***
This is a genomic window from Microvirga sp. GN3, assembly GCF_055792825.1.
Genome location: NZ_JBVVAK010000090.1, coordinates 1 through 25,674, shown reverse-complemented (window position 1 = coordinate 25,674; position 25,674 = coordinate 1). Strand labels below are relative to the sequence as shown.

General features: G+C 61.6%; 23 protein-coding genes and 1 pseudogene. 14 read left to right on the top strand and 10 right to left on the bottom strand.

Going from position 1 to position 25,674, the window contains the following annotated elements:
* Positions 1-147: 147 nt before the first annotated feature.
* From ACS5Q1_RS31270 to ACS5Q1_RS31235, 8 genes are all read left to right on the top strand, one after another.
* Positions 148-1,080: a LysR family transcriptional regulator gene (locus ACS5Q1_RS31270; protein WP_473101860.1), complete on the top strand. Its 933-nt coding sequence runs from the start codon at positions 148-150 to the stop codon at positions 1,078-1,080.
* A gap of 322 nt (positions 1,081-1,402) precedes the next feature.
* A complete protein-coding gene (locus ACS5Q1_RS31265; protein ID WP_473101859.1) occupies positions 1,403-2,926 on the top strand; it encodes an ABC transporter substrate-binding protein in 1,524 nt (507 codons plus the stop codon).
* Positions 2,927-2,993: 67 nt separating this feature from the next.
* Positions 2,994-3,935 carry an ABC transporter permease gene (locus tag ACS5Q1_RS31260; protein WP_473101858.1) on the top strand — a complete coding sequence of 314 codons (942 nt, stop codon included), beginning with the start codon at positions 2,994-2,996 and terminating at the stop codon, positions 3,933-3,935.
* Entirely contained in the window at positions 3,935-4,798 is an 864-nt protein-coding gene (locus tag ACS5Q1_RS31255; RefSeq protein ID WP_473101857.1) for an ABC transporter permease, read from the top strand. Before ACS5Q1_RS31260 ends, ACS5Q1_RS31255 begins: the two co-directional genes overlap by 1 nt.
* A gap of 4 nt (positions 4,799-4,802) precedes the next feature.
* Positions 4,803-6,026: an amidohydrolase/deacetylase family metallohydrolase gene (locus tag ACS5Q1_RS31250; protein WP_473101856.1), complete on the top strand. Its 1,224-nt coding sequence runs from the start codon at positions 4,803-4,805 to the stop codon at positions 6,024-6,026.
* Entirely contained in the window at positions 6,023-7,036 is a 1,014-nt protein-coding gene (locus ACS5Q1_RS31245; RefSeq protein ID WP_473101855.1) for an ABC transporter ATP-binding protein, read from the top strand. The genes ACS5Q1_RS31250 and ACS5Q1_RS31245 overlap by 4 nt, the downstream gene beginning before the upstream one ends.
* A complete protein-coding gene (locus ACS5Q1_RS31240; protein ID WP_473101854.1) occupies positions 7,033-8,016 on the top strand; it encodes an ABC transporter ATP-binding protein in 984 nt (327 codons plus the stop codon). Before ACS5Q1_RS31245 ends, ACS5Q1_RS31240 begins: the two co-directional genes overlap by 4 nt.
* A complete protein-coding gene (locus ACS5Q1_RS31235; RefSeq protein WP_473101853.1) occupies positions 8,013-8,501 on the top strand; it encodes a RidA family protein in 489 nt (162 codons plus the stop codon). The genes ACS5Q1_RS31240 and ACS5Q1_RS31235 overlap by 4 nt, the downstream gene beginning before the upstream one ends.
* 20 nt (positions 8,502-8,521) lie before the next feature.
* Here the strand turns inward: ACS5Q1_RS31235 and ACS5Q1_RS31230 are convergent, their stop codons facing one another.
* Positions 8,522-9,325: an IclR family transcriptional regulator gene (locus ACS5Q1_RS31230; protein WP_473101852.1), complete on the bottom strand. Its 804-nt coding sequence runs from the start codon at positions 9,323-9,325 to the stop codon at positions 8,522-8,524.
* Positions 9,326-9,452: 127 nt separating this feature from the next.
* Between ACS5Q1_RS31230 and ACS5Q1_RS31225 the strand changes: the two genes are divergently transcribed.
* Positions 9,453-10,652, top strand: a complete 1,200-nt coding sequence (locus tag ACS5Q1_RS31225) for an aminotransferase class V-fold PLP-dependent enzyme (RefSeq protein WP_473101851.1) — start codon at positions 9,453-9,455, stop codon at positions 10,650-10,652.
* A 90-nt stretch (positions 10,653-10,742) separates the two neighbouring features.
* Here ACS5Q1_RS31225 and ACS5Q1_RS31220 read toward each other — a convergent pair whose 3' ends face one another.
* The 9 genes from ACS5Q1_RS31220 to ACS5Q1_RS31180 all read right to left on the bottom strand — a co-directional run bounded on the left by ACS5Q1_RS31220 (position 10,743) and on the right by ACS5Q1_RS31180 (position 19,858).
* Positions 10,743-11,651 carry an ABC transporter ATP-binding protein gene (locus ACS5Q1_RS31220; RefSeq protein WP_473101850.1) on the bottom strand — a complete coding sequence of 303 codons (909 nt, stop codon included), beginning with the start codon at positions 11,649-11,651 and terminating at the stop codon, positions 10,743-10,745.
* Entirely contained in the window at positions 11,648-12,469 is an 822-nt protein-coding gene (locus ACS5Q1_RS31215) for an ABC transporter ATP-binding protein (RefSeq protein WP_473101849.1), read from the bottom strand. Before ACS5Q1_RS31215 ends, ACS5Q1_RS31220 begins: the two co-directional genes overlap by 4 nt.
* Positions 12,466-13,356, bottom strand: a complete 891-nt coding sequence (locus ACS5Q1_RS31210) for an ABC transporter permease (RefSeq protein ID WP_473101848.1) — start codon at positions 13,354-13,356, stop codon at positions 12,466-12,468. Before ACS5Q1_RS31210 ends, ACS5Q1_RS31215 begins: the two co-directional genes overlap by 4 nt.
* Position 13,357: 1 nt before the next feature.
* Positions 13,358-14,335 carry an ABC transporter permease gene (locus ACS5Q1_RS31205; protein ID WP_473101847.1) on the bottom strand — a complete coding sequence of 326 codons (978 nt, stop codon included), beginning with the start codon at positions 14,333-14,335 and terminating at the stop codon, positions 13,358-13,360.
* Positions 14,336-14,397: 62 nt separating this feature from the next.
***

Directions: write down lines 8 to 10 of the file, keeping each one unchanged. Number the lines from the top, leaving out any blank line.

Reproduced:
* A gap of 322 nt (positions 1,081-1,402) precedes the next feature.
* A complete protein-coding gene (locus ACS5Q1_RS31265; protein ID WP_473101859.1) occupies positions 1,403-2,926 on the top strand; it encodes an ABC transporter substrate-binding protein in 1,524 nt (507 codons plus the stop codon).
* Positions 2,927-2,993: 67 nt separating this feature from the next.